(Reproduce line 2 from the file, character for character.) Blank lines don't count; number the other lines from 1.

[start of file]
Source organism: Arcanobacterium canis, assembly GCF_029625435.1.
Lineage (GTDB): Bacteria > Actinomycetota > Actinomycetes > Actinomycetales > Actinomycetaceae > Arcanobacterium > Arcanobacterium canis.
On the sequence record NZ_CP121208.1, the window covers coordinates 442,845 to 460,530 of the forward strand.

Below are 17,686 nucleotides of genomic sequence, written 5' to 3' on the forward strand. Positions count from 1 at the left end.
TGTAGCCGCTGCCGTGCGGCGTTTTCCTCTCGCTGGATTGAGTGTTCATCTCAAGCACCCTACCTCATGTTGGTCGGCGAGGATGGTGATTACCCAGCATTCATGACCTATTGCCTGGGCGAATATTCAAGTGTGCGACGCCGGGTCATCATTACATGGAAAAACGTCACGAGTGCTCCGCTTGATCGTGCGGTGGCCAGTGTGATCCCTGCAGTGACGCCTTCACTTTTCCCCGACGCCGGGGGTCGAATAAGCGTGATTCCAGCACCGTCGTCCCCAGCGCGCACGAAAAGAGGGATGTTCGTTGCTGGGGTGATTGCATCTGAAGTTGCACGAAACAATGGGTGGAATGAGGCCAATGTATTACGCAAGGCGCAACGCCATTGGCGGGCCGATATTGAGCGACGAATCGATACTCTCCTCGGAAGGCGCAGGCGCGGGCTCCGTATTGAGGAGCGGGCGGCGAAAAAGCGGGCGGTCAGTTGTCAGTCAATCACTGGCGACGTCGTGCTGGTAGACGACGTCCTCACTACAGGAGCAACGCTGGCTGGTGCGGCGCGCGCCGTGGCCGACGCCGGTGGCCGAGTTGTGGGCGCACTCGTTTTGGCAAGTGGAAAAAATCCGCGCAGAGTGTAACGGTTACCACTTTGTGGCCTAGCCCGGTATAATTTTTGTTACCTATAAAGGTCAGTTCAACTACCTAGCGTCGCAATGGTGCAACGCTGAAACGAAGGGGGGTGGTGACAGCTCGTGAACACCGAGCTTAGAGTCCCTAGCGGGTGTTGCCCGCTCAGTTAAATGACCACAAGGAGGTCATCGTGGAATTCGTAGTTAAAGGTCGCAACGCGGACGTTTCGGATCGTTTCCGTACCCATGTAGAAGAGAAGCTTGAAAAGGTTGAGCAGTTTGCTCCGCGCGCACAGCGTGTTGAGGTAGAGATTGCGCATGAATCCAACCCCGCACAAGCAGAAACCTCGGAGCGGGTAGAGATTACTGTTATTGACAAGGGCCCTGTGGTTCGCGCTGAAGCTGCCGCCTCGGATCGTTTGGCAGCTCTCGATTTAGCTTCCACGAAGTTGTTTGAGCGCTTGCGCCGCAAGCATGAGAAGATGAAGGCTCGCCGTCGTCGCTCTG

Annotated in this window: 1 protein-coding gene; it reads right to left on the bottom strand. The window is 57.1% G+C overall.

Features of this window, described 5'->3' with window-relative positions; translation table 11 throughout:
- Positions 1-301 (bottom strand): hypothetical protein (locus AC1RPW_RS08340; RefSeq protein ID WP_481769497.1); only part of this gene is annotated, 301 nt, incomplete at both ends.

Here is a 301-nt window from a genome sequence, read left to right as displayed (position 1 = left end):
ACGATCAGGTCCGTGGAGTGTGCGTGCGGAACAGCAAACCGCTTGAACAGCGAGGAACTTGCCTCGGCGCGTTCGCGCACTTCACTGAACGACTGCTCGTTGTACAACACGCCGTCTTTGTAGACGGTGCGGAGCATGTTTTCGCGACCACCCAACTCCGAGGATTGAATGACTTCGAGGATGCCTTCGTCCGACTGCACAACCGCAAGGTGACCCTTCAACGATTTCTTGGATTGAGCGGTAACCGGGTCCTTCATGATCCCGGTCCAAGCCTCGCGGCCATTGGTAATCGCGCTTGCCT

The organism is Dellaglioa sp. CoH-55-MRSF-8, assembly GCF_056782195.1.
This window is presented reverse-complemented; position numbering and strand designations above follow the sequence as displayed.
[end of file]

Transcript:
Lineage (GTDB): Bacteria > Actinomycetota > Actinomycetes > Actinomycetales > Actinomycetaceae > Arcanobacterium > Arcanobacterium canis.